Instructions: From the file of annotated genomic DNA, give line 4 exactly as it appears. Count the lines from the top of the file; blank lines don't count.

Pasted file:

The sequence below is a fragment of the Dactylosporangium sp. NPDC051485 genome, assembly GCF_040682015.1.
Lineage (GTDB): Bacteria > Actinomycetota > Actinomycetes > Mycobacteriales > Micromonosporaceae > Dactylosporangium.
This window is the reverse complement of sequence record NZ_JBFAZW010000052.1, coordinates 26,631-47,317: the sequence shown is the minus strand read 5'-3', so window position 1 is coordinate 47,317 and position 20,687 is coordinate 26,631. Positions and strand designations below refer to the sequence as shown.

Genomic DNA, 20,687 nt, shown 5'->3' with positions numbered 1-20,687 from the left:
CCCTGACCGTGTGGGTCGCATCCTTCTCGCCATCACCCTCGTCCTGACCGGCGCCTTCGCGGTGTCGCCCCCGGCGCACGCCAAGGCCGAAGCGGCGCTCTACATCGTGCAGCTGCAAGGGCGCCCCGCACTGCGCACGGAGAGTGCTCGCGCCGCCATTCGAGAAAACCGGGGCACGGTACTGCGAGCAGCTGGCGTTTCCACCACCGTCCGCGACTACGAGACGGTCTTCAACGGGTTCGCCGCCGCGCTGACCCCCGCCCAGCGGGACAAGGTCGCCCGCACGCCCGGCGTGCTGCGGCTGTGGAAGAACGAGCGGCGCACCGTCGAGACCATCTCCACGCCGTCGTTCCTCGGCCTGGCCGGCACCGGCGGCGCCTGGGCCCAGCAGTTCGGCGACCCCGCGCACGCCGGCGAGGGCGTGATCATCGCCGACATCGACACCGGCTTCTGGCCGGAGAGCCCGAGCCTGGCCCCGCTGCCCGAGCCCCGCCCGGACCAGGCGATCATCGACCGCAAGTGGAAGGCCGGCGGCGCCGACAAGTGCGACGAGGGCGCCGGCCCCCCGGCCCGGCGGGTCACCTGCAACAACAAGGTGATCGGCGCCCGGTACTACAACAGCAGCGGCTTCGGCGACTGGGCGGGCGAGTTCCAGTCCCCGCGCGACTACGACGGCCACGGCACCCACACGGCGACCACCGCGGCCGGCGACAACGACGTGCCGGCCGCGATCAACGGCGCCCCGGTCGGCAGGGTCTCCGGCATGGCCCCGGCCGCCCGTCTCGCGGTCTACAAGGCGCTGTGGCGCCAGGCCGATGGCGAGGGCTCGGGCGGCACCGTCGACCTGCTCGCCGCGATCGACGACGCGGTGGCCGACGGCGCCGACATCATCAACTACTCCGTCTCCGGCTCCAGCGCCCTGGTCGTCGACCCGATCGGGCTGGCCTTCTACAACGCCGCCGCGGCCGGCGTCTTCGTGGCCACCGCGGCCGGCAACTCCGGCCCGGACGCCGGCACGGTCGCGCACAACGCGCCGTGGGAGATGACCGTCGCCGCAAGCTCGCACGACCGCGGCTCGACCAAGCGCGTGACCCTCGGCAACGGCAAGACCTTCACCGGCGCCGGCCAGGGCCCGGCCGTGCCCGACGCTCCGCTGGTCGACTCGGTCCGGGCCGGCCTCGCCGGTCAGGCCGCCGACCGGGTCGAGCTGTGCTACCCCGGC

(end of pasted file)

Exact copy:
Genomic DNA, 20,687 nt, shown 5'->3' with positions numbered 1-20,687 from the left: